The multilingual contents of the site are the result of an automatic translation.


Other sources

Saut de ligne
Saut de ligne

The use of royal troops in the face of the Camisards' revolt (1702-1710):

Earth Thought Notebooks
History & strategy
Saut de ligne
Saut de ligne

lessons for army employmenton the national territory

The Camisard revolt has seen a resurgence of interest due to the resurgence of asymmetrical conflicts and counter-insurgency operations. The Royal Army's engagement against an unconventional adversary promised to provide valuable lessons for today's wars.

Often presented as an indisputable example of the superiority of the "gentle way" over the use of force, Squadron Leader Xavier COMBET, Squadron Leader Etienne THEBAULT and Battalion Commander Jean-Maël VUITTON show that the Camisards' war is, on the contrary, a perfect illustration of the fact that, faced with an armed insurrection, only military domination can effectively deploy all the components of the global approach.

For a long time confined to the circles of historians and a few passionate regionalists, the memory of the Camisards' revolt has experienced a revival of interest in recent years.This is due to the reappearance of asymmetrical conflicts and the consequent need for Western armies to resume counter-insurgency operations. The engagement of a regular army against a group of rebels using unconventional methods promises to deliver many valuable lessons for today's wars.

While there are many relevant lessons to be drawn from this comparison, which we will return to later, it is important to remain cautious, and to guard against certain parallels that are, to say the least, risky. Thus, one cannot make the Camisards the prototype of the Taliban and seek through one the means to fight the other.

It is therefore important to bear in mind the very real limits of the comparison between a popular revolt in the France of Louis XIV and the threat that the army is likely to face today. Based on a single religious subject, the Camisards' revolt appeared in a state that was culturally profoundly homogeneous. Claiming exclusively "freedom of conscience", the Camisards also considered themselves loyal subjects of the King of France, accepted the laws of the kingdom and had no intention of detaching themselves from the rest of the nation. The cultural, ideological and societal gulf that separates the two eras, and the two threats, is obvious. We have therefore endeavoured to compare only what is comparable, trying to identify constants that are not subject to context or environment.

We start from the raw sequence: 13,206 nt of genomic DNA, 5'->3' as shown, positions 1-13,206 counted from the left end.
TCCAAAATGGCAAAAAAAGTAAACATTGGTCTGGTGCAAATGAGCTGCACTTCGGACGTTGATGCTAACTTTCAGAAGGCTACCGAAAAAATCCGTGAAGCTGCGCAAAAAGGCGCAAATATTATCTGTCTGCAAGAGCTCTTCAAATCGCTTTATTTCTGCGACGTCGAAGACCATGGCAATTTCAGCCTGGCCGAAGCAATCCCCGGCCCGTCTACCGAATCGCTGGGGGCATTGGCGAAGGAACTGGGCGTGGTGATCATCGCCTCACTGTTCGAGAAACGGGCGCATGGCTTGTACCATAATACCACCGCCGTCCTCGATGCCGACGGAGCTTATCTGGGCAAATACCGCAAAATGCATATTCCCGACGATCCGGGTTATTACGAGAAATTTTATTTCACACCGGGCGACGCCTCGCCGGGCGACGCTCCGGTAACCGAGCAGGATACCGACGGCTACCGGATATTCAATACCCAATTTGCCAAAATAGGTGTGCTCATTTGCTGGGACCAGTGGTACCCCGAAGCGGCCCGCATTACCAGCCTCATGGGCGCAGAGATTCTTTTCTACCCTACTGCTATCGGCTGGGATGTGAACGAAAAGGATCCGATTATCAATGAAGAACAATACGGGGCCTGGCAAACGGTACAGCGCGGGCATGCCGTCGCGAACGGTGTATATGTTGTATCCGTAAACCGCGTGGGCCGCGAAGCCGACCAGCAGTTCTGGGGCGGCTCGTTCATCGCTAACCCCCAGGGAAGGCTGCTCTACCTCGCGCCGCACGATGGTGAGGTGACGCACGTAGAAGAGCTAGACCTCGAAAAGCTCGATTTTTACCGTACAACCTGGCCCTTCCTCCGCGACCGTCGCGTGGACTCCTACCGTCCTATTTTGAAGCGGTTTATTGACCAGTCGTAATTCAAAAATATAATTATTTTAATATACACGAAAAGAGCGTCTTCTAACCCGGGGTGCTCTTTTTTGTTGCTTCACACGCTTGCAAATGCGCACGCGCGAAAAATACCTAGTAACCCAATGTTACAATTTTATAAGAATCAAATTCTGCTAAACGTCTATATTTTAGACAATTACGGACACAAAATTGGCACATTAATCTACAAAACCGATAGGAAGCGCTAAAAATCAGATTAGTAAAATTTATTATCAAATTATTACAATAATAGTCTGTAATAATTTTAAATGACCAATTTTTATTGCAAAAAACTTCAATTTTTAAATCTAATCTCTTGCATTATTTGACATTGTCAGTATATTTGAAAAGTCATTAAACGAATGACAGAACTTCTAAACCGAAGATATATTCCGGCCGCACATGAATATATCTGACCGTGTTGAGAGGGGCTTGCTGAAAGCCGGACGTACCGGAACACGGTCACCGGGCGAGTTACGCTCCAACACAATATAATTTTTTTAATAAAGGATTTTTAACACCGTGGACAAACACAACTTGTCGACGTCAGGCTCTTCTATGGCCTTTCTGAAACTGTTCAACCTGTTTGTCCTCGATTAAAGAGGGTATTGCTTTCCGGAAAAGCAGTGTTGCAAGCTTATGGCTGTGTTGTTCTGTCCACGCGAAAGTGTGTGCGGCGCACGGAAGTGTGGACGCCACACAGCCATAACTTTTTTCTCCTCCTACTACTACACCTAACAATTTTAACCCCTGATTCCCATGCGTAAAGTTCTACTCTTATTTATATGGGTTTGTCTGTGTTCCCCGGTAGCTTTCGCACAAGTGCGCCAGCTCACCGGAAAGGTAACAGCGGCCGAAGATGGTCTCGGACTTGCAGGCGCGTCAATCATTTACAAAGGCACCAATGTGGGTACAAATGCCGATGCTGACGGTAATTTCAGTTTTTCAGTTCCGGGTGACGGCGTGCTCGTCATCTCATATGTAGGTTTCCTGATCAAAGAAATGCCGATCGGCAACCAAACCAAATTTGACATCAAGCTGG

Moreover, most of the thinking carried out up to now on the use of royal troops in the face of the Camisards' revolt has been done through the prism of engagement in external operations. The study of the lessons to be drawn from this in the context of a commitment on national territory, a question that is so important today, remained to be done. It is this study that we propose to initiate in the following pages.

At the end of this analysis, it appears that the main lesson of the Camisards' war is that military ascendancy is the indispensable and decisive condition for the success of the global approach in the framework of a counter-insurgency.

Villars' much-vaunted "gentle vision" can only be effective once the enemy's military apparatus is out of action, as the virtuous circle of counterinsurgency is to fully understand the threat before breaking its military means and finally achieving a political outcome. The royal victory over the Camisard revolt is a particularly telling example of this, both in terms of good practice and mistakes not to be made. It shows all the value of the triptych "understand, fight, compromise".

We shall therefore first see why a precise understanding of the threat and its roots is essential for the development of appropriate and effective modes of action, before moving on to the next stage.We will then examine how the use of force in counter-insurgency combat is subject to specific constraints which must not, however, overshadow its inevitably decisive nature. Finally, we will examine the "comprehensive approach" applied to these events, and how it was only truly effective once military victory had been achieved.

The indispensable understanding of the threat